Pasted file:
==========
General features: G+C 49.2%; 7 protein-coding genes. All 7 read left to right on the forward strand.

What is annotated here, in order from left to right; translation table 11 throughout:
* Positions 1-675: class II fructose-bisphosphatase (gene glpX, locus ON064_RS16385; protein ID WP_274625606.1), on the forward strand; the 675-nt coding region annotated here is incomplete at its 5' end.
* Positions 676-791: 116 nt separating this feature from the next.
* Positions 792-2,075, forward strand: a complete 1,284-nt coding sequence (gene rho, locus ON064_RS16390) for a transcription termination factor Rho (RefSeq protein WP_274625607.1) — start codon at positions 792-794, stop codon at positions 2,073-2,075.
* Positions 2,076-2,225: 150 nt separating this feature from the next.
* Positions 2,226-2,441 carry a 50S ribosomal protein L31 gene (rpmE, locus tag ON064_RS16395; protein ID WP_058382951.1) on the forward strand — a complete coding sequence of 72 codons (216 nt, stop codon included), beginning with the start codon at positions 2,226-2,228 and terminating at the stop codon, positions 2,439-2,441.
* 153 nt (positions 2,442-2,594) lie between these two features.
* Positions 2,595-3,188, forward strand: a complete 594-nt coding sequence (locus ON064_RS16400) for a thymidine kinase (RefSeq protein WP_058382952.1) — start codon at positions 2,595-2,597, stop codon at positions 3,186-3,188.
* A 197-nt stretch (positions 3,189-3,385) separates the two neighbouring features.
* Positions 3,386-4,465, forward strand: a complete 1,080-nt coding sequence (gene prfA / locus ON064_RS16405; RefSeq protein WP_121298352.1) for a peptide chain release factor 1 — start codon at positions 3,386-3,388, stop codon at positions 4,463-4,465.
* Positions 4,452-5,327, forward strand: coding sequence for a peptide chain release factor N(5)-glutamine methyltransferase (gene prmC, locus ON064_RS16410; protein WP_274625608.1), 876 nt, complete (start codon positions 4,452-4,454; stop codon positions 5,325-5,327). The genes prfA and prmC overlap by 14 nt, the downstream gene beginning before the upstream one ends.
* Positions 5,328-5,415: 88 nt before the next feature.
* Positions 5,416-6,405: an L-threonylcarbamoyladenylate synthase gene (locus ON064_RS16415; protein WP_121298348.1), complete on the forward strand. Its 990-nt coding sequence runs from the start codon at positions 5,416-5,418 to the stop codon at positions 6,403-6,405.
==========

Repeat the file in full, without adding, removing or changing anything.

General features: G+C 49.2%; 7 protein-coding genes. All 7 read left to right on the forward strand.

What is annotated here, in order from left to right; translation table 11 throughout:
* Positions 1-675: class II fructose-bisphosphatase (gene glpX, locus ON064_RS16385; protein ID WP_274625606.1), on the forward strand; the 675-nt coding region annotated here is incomplete at its 5' end.
* Positions 676-791: 116 nt separating this feature from the next.
* Positions 792-2,075, forward strand: a complete 1,284-nt coding sequence (gene rho, locus ON064_RS16390) for a transcription termination factor Rho (RefSeq protein WP_274625607.1) — start codon at positions 792-794, stop codon at positions 2,073-2,075.
* Positions 2,076-2,225: 150 nt separating this feature from the next.
* Positions 2,226-2,441 carry a 50S ribosomal protein L31 gene (rpmE, locus tag ON064_RS16395; protein ID WP_058382951.1) on the forward strand — a complete coding sequence of 72 codons (216 nt, stop codon included), beginning with the start codon at positions 2,226-2,228 and terminating at the stop codon, positions 2,439-2,441.
* 153 nt (positions 2,442-2,594) lie between these two features.
* Positions 2,595-3,188, forward strand: a complete 594-nt coding sequence (locus ON064_RS16400) for a thymidine kinase (RefSeq protein WP_058382952.1) — start codon at positions 2,595-2,597, stop codon at positions 3,186-3,188.
* A 197-nt stretch (positions 3,189-3,385) separates the two neighbouring features.
* Positions 3,386-4,465, forward strand: a complete 1,080-nt coding sequence (gene prfA / locus ON064_RS16405; RefSeq protein WP_121298352.1) for a peptide chain release factor 1 — start codon at positions 3,386-3,388, stop codon at positions 4,463-4,465.
* Positions 4,452-5,327, forward strand: coding sequence for a peptide chain release factor N(5)-glutamine methyltransferase (gene prmC, locus ON064_RS16410; protein WP_274625608.1), 876 nt, complete (start codon positions 4,452-4,454; stop codon positions 5,325-5,327). The genes prfA and prmC overlap by 14 nt, the downstream gene beginning before the upstream one ends.
* Positions 5,328-5,415: 88 nt before the next feature.
* Positions 5,416-6,405: an L-threonylcarbamoyladenylate synthase gene (locus ON064_RS16415; protein WP_121298348.1), complete on the forward strand. Its 990-nt coding sequence runs from the start codon at positions 5,416-5,418 to the stop codon at positions 6,403-6,405.